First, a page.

Mario Sironi was born in Sassari in 1885. During the following year his family moved to Rome, the city where he spent his childhood and where his artistic training took place. After interrupting his classical studies, he enrolled at the Scuola Libera del Nudo, where he met Giacomo Balla, whose studio he frequented assiduously.
The first approaches, between Divisionist experimentation and Cubo-Futurism
In the early years of the 20th century, it was in Balla’s studio that the young artist formed a bond with Gino Severini and Umberto Boccioni, and began to experiment with Divisionism, which Sironi himself destroyed.
In 1905, he began to move away from Rome: he frequented Milan and made several trips to France and Germany to keep abreast of European innovations. In the 1910s he was particularly close to Futurist poetics, which he also read in a Cubist key, revealing affinities with Léger.
He participated enthusiastically in the World War and immediately after the war, in 1919, he held his first solo exhibition at the Casa d’Arte Bragaglia in Rome. This was also the year he moved to Milan, which was to become his adoptive city and enabled him to become one of the most successful artistic personalities of the 1920s and 1930s.
The Novecento Group
In 1920, together with Leonardo Dudreville, Achille Funi and Luigi Russolo, he signed the manifesto entitled Contro tutti i ritorni in pittura. At the same time, he began to devote himself to the series of Urban Landscapes, which began to identify his rhythmic painting, with its brown tones and closed, silent syntax. It was a language that suited the nascent return to order, of which Mario Sironi was to be one of the major representatives within the Seven Painters of the Novecento.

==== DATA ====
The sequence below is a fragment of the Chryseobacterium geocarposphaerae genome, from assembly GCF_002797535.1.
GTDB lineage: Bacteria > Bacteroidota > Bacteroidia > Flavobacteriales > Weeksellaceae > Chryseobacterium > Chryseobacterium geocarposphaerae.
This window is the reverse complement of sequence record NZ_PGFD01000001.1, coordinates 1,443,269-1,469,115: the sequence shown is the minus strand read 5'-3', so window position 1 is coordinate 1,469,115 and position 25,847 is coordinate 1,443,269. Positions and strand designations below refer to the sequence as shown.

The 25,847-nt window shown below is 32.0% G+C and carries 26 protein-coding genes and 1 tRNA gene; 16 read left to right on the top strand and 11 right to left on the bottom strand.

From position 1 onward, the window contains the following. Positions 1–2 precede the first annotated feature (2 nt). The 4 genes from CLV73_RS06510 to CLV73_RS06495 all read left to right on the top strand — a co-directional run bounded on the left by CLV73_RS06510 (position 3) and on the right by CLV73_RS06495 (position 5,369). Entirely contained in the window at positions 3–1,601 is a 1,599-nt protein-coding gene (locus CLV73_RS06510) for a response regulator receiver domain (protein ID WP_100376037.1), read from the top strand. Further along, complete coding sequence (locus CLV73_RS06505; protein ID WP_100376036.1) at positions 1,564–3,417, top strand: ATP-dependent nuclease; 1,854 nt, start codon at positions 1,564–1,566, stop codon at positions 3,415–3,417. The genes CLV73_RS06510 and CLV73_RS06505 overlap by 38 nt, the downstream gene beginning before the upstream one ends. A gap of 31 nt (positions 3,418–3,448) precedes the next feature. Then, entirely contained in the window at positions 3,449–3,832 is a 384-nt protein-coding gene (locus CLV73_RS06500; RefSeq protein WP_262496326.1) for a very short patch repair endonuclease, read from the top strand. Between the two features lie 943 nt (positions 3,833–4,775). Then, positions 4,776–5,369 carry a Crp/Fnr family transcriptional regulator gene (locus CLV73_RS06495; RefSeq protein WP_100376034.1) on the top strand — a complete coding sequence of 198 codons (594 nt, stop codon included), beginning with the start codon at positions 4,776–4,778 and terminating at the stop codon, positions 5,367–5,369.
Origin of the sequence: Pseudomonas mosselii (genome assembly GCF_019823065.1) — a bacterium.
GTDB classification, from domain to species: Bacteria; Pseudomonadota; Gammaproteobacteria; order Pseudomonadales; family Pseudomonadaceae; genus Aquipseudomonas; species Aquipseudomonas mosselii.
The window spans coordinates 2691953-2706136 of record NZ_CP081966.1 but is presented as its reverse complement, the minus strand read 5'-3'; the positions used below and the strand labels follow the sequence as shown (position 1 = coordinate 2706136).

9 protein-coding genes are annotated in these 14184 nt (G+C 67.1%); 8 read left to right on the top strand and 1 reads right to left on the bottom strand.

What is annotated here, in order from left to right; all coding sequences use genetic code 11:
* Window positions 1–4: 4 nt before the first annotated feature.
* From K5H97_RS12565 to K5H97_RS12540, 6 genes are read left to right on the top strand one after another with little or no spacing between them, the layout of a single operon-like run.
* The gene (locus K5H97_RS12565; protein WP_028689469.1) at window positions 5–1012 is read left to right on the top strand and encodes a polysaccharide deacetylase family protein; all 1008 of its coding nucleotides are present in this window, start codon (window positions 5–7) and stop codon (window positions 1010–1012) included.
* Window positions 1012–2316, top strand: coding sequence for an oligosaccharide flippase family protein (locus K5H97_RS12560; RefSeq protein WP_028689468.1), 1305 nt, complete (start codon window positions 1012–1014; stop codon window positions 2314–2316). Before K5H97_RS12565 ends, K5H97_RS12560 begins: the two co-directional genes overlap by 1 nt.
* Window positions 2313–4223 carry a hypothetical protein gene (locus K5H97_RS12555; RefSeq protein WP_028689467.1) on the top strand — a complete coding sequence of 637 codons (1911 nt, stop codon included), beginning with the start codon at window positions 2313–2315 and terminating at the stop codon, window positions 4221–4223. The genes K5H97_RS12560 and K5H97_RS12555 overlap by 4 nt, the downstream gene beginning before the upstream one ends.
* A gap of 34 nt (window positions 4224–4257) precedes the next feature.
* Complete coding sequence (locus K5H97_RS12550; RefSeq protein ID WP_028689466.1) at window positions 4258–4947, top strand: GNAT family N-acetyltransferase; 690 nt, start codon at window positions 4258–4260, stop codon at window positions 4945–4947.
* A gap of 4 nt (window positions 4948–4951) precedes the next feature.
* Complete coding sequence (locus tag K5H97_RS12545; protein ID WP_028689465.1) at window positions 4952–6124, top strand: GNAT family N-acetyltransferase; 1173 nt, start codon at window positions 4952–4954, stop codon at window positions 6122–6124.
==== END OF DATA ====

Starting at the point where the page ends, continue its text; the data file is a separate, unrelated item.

This group, founded in 1922 in Milan under the protection of Margherita Sarfatti, exhibited for the first time in 1923 in Lino Pesaro’s gallery. In 1924, Sironi took part in the Venice Biennale, together with the group, with four works, Pupil, Architect, Figure and Venus, which inaugurated the painter’s most flourishing season, that of entre deux guerres.
It was here that his characteristic style made its mark, based on monumental, “architectural” painting, in which the heavy, imposing volumes of the archaic figures are set against austere, gloomy backgrounds. The archetypal and symbolic language of Sironi’s compositions emerged in all the Novecento exhibitions (he became, among other things, a member of the group’s board of directors) and also at the 1928 Biennale, where he had a personal room and exhibited eleven works including Landscape no. 1, Sculptress, Urban Landscape, Composition and Nude Study.
In this artistic and organisational context, Sironi’s painting began to combine with an environmental vocation, which developed particularly in mural painting. The identifying language of the 1930s, it was inaugurated by the decoration of the Salone delle cerimonie at the Milan Triennale in 1933, where he executed The Work or Works and Days. A staunch defender of mural painting, he also intervened in the Manifesto della pittura murale, published by Massimo Campigli and Carlo Carrà in 1933 in “Colonna”.
During the 1930s, Mario Sironi completed decorative cycles all over Italy: from the Aula Magna of the Sapienza University in Rome in 1935 to the Aula Magna of Ca’ Foscari in Venice in 1937. The golden age of his artistic career ended with the war and the fall of Fascism. Right around the end of the 1930s, he returned to the motif of landscapes and urban peripheries, in compositions of an expressionist and allegorical nature, in which figures, objects, fragments of views and city buildings are superimposed on several narrative planes, including Composition of 1939.
In 1956 he was elected a member of the Accademia di San Luca by acclamation, after having received the Luigi Einaudi prize two years earlier. His last cycle of tormented canvases dates from 1960, in which the figurative language is combined with a biting and expressive handling of the dark palette. He died in Milan in 1961.